Tag Archives: moonphase

Ming 37.05 Is Just Pure Stealth Technology

Here’s the latest watch from Ming, who have created a minimalist watch with some interesting features. What we love about this moonphase is the dedication to being differnt, creating something unique and understated, that marries old school tech with an almost smartwatch dial.

Here’s the press kit blurb;

A moon-phase is an old complication, and perhaps one of the least useful for modern life, yet one that still holds a special place in the hearts of collectors for reasons we’re not quite sure of ourselves, despite owning several. A date is at least a bit more useful. We opted to combine the two and keep the old-school whimsy going by opting for a manual wind movement – once again, offering the enthusiast more opportunities to interact with their watch.

Love that sliver of light moonphase detail.


Our continuing use of multi-layered sapphire dials offered a solution: the apertures for date and moon lie in the lower layer dial, which is metal, textured and carries a midnight blue to black
gradient reminiscent of the night sky, with a seamless sapphire dial above that carries the hour indices (laser etched, and filled with HyCeram) and a central mask for the moon to mirror our peripheral ring forms.

A full moon thus forms a complete ring, which is luminous, with partial phases being portions thereof.

The date window preserves symmetry at 6 o’clock, and is as subtle as possible with a background color-matched to the dial, and our usual font in light grey. The net result can be seen in the accompanying images and is one of the most dynamic dials we have ever created: it inverts completely from a seamless silver mirror to a solid blue-black
with moon and date displays. The transition is gradual and most of the time, the watch presents a bit of both: a calm, reflective serenity above and a lot more visual texture below.

We knew we didn’t want the semicircle moon aperture, but what we had in mind would require a centrally-driven moon disc to offer a sufficiently large display to allow the ring display to work. Only a custom module or the Sellita SW288 offered this possibility, and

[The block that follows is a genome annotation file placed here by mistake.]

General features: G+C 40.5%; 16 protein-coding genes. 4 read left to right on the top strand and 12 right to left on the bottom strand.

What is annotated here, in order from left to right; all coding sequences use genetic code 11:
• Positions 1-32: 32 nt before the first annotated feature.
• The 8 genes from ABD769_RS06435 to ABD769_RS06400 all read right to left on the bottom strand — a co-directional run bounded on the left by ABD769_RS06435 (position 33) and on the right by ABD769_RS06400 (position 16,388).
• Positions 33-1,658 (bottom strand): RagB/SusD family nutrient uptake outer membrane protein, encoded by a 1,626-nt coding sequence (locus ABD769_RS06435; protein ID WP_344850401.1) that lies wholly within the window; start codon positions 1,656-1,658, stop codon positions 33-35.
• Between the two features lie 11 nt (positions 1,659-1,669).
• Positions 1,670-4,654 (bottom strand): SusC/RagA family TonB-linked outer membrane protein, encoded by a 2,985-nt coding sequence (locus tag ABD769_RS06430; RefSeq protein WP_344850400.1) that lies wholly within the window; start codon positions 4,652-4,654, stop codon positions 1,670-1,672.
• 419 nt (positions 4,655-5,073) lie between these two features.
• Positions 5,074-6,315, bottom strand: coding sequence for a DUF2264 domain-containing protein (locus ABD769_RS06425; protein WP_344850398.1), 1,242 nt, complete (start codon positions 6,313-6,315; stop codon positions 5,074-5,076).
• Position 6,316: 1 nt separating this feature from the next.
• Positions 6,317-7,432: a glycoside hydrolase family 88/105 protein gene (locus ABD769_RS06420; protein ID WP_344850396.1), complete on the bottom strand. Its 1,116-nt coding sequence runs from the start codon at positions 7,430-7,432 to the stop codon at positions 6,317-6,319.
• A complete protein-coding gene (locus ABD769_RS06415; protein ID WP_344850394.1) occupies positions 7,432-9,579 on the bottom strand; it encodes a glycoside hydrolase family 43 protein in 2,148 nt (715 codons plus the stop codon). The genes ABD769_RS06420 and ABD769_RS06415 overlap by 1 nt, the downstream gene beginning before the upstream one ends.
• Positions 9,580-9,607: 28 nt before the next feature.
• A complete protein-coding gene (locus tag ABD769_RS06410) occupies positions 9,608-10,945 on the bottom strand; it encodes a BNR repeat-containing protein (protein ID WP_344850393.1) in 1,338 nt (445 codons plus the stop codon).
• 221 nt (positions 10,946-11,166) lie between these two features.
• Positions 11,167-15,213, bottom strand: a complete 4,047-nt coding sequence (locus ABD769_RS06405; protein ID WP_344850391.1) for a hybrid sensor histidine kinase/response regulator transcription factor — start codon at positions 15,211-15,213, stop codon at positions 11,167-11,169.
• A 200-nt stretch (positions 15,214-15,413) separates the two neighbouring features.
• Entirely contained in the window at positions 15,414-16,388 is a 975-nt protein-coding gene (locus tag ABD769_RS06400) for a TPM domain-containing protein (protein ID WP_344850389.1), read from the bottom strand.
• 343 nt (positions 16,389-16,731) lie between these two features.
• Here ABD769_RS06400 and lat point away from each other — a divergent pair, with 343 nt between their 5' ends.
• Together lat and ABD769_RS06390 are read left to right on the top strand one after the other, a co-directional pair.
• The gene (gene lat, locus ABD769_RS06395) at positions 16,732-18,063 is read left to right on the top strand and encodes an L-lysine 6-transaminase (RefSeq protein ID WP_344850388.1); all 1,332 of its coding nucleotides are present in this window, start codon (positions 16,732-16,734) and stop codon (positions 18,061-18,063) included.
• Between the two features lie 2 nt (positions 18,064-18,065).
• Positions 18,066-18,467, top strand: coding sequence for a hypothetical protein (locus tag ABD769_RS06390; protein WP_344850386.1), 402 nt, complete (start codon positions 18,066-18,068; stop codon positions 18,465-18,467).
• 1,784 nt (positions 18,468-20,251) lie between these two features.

selection of the latter allowed us to improve overall accessibility of the watchl.

But to make it worthy of a display back, it was then further reworked in a similar style to the 7001.M1 as used in the 27.01 and 27.02; it is skeletonized, matte-blasted and anthracite coated, with a
contrasting portion on the main train bridge in circular-brushed rhodium.

Creating the next generation

The 37-series case family will form one of our core product lines, spanning from entry level to Special Projects and everything in between. It has a flexible architecture that can accept a wide range of movements, is scalable to thickness, and can be produced in a wide range of materials.

At the same time, it is a highly refined case design that has complex compound curves – such as the line from case side to lug tip – and multiple finishes. We have also increased the visual presence of the case with a significantly larger dial opening than the 17- series and domed front and rear crystals. However, wearability and comfort for a wide variety of wrist sizes is maintained with the same 38mm maximum diameter and 20mm lug width.

In short: it looks bigger than a 17-series, but feels the same on the wrist. We of course continue our partnerships with Manufacture Schwarz-Etienne for construction, production and assembly; Jean Rousseau Paris for straps, and Studio Koji Sato for the pouches.

Can lugs be sculpture? Yes they can.

One last thing: no more keepers. The 37.05 will be one of our first watches to be offered on a keeperless buckle system that tucks the unused hole portion of the strap underneath the opposite end. By doing this, a given strap length works for a wider range of sizes because the unused portion effectively increases the diameter of smaller wrists. We find the overall configuration to be neater,
more comfortable, more secure and more visually harmonious.

Finally, the buckle also has built in microadjustment simply by moving the middle springbar.

Pricing and deliveries

The MING 37.05 is priced at CHF 4,950 and will be available exclusively at www.ming.watch. Existing customers will be allotted preferential access to 150 pieces at 1PM GMT on 25 November 2021, with the balance of 350 pieces available to the general public at 1PM GMT on 26 November 2021. A 50% deposit is due at the time of order, with the balance on delivery – expected to begin July 2022.

Ball Engineer Moonphase: Luxury Dress Watch

Ball has something different on the blocks; a moon phase dress watch. Rather than another variant on the dive/tool watch theme, this one has a classic style dial, plenty of gas tube lume, plus a day/month feature near the top of the dial that gives it that old school Swiss watch look.

It is still quite tall at over 13mm, so you won’t get that slimline feel and it has recessed pushers for the complications, bit like an early 80s digital watch, so you might find that a bit fiddly to operate.

At over £1800, it’s an expensive deal, even on pre-order. Limited to 1000 pieces but we can’t see this becoming a collectors item in the future.

Lovely see-thru caseback by the way, beautifully decorated movement.

Verdict; a Frederique Constant Moonphase Slimline does much the same basic moonphase job for £695, although it lacks the day/month features. An Oris Artelier Complication has an elegant appearance, does the month, day, date stuff and retails at £1240 – has that Swiss made kudos too.

Or you could buy a beautiful 1950s Hermes triple date from Japan that we spotted on eBay for under 800 quid – import tax on top. Yes, it’s an old vintage watch, but arguably will hold its value better than a new Ball. Just saying.